What if legends were real? If the mysterious creatures of folk belief were to actually show up on our doorsteps, how might we react?
Those questions were being asked by a number of playwrights around the turn of the last century. Modern science and technology had banished fairies and mermaids from our midst, but perhaps because those worlds were now so distant, some dramatists wanted to explore the possibility of another world coming into contact with our own.
While the family is entertaining a priest, Father Hart, Mary is reading a book of stories. As she reads, she dreams of the Land of Faery:
Where nobody gets old and godly and grave,
Where nobody gets old and crafty and wise,
Where nobody gets old and bitter of tongue.
Following local custom, Mary takes a bough of quicken wood and hangs it outside the door at twilight on May Eve. The bough is intended for the "Good People" of the faery world to send good luck into the house. However, a strange girl comes and takes the bough instead.
This, it turns out, is a very bad move. Once the crucifix is gone, the child dances on the floor of the house, giving herself power over it. The family comes to realize that the child is a faery come to take away the newly married bride, Mary. The faery claims that if Mary does not come with her, she will grow old like the rest and become just as bitter as her mother-in-law.
Not wanting to become old and bitter of tongue, Mary agrees to go, and she dies in the blossom of her youth.
Sacred Blood's faery equivalent is the Rusalka, a mermaid-like creature that has no soul and frequently lures men to their deaths. Gippius plays with the legend, however, giving one young Rusalka a thirst to possess an immortal soul. The Rusalka turns to a witch for assistance and gains a mortal body, though she still does not have a soul.
In the second scene of the play, the Rusalka visits two mortals, the kindly religious hermit Father Pafnuty and his young, scholarly companion Nikodim. Like the mother-in-law in The Land of Heart's Desire, Nikodim does not trust the young visitor. Father Pafnuty does, though, and after he learns of the girl's origins, agrees to baptize her.
The Rusalka does not want to endanger the man's soul, and she considers drowning herself before Father Pafnuty can baptize her. The witch returns and offers her another choice, however. Giving a knife to the Rusalka, she explains that if she murders the old man he will go straight to heaven. She, while gaining a soul, will be forever damned for committing the one sin God never forgives.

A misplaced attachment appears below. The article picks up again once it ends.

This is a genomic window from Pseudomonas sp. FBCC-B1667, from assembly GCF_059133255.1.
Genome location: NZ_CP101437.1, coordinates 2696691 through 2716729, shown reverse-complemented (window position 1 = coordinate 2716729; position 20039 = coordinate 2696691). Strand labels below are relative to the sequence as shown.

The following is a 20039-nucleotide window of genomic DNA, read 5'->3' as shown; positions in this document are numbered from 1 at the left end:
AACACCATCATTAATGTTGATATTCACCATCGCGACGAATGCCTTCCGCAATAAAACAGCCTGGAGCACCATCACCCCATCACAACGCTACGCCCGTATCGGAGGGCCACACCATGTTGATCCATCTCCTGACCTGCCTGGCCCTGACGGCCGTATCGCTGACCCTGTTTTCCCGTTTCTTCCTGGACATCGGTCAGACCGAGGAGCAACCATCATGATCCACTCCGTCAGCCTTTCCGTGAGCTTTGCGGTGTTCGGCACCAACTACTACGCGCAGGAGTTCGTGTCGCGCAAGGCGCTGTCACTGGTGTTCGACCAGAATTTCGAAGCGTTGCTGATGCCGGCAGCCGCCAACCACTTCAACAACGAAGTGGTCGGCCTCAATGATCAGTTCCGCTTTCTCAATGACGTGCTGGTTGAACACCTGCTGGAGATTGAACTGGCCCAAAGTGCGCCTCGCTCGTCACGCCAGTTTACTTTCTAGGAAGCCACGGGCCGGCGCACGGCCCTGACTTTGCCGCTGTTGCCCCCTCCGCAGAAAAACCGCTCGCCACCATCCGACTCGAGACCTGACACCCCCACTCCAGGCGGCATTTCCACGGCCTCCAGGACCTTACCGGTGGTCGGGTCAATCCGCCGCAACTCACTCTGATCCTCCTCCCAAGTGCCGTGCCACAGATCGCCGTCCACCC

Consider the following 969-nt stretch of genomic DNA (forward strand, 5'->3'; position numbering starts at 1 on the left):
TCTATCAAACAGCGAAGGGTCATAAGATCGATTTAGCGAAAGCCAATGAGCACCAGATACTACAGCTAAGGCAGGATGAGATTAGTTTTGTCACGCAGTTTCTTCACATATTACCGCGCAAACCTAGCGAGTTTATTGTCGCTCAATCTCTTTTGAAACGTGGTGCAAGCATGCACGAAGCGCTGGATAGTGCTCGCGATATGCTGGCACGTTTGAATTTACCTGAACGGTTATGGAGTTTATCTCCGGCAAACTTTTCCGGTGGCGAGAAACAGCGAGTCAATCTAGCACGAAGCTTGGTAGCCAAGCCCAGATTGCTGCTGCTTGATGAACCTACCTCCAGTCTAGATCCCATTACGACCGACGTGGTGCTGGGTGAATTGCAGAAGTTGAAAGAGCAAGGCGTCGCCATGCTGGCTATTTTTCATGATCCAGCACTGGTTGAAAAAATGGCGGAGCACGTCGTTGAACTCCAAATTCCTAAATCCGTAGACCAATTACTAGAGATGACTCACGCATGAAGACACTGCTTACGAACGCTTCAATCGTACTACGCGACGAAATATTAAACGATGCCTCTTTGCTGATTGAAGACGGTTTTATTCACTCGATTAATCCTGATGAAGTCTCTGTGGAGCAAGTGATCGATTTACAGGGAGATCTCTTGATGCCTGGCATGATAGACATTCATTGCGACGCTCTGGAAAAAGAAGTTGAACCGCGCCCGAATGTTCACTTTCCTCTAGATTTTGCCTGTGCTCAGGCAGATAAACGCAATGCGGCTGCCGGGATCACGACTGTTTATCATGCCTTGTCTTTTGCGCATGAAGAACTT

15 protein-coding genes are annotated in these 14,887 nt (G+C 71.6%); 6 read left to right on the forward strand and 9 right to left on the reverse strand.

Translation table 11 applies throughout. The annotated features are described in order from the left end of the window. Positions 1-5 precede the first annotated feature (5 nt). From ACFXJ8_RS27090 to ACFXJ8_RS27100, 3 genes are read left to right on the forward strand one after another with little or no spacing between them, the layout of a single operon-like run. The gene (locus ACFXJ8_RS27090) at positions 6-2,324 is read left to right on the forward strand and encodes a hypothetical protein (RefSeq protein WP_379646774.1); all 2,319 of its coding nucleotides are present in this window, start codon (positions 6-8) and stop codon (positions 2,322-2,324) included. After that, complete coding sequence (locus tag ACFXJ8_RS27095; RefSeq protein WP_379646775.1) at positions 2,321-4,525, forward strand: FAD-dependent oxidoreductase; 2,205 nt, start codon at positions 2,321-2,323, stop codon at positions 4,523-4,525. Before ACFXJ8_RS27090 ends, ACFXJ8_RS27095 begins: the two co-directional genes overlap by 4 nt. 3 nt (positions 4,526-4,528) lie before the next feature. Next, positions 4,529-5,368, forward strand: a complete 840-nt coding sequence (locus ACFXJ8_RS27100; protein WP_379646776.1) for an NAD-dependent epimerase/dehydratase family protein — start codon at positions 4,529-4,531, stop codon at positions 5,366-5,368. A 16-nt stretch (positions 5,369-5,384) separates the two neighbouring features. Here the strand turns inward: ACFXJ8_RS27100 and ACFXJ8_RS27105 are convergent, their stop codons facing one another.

Ultimately, the Rusalka does kill him, but she claims to have committed the deed as an act of love. Killing one she loves is already a greater torment than Hell could ever provide. At the end of the play she exclaims:
Where is the person who would fear torment after my torments? I fear nothing. I went to the One Who called me, Who set me on the most difficult of paths - and He came to meet me.
In both plays, a kind-hearted soul invites in a spirit from another world, and in both cases the soul pays for that kindness with death. Where the plays differ, however, is in their point of view. The Land of Heart's Desire is shown clearly from a human viewpoint. The faery appears as a malevolent sprite come to take away the newly married bride. Though Mary escapes a life of old age and misery, she apparently escapes only through death.
Sacred Blood on the other hand, is told from the point of view of the supernatural creature. The Rusalka does take the life of the one who invited her in and showed her kindness, but we understand that her motives are benevolent. Killing the old man is torment for her, but she does it anyway, believing it is the only way to save the man's soul while also gaining one for herself.
This begs a question: Could the Child Faery in The Land of Heart's Desire be just as benevolent in her own mind? Perhaps, in killing Mary and saving her from a fate worse than death, the faery thinks she is bringing Mary salvation, just as the Rusalka frees Father Pafnuty from a life filled with temptations.